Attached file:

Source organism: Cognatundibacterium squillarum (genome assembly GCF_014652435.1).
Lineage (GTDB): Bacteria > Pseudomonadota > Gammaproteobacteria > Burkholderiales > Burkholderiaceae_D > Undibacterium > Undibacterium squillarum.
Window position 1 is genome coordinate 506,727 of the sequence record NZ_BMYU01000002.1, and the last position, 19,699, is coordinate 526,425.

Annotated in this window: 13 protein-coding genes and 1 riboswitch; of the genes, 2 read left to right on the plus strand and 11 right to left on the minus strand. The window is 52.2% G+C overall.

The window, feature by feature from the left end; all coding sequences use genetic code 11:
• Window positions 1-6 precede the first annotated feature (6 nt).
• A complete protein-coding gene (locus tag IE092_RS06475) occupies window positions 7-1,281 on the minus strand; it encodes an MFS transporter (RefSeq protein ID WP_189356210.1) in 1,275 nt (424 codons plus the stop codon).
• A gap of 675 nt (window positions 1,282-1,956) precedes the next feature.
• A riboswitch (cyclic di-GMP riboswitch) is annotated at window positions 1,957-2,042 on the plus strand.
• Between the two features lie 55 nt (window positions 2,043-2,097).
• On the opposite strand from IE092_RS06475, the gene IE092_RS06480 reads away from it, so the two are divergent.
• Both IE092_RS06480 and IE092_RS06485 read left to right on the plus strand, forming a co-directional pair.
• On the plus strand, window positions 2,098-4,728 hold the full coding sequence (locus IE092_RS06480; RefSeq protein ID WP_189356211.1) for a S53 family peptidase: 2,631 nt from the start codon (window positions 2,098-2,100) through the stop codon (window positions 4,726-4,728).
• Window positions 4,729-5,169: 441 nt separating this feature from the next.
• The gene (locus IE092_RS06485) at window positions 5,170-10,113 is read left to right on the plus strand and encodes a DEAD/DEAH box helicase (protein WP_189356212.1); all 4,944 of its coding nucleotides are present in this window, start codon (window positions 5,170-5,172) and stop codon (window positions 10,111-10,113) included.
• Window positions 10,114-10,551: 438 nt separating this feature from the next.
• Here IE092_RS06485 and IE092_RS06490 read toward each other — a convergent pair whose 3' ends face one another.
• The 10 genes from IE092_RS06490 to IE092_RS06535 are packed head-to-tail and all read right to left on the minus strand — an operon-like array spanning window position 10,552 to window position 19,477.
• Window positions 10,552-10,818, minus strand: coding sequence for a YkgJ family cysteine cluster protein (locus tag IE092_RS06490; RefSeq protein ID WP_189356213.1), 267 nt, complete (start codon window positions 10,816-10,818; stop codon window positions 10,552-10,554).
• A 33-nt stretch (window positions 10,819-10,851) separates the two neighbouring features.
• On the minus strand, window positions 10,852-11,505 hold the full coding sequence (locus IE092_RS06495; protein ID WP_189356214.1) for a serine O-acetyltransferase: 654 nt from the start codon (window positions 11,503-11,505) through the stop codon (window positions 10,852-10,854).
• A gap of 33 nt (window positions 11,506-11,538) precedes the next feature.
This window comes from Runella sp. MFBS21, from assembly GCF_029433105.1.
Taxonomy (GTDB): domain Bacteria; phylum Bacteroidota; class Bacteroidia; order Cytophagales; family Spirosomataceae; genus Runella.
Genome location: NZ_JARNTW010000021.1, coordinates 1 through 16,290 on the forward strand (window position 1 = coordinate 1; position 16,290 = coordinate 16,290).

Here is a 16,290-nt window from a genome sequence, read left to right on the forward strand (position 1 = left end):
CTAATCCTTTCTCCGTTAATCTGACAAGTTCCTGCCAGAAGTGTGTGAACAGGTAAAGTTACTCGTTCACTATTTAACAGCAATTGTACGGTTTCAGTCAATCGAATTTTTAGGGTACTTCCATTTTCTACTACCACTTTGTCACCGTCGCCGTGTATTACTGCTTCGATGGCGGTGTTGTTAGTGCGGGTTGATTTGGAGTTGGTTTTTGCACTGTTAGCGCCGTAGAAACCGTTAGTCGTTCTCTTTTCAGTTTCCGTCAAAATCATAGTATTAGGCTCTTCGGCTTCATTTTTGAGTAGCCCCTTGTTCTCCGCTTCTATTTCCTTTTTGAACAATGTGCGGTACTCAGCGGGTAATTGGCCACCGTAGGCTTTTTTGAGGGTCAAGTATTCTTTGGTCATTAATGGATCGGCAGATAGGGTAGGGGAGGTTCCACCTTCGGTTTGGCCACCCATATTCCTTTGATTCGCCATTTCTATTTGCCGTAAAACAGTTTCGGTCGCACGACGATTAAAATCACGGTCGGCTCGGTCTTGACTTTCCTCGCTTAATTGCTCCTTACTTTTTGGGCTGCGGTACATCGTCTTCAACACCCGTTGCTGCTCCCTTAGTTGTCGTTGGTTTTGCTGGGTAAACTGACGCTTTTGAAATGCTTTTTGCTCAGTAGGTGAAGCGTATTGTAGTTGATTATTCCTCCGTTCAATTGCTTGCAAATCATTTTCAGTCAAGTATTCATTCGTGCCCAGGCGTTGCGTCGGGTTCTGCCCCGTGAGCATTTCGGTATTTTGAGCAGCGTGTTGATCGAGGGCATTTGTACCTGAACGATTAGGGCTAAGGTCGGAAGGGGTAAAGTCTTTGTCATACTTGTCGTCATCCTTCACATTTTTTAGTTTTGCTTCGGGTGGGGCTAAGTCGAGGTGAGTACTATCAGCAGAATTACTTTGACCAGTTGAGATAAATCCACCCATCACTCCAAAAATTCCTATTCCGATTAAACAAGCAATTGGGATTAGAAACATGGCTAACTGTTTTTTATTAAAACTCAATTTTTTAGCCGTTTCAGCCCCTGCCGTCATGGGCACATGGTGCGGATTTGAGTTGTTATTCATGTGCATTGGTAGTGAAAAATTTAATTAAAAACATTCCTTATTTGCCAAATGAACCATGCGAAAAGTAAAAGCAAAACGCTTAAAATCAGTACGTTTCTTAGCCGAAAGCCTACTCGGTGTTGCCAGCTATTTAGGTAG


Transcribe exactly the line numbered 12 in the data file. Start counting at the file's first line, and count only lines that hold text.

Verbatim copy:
• Both IE092_RS06480 and IE092_RS06485 read left to right on the plus strand, forming a co-directional pair.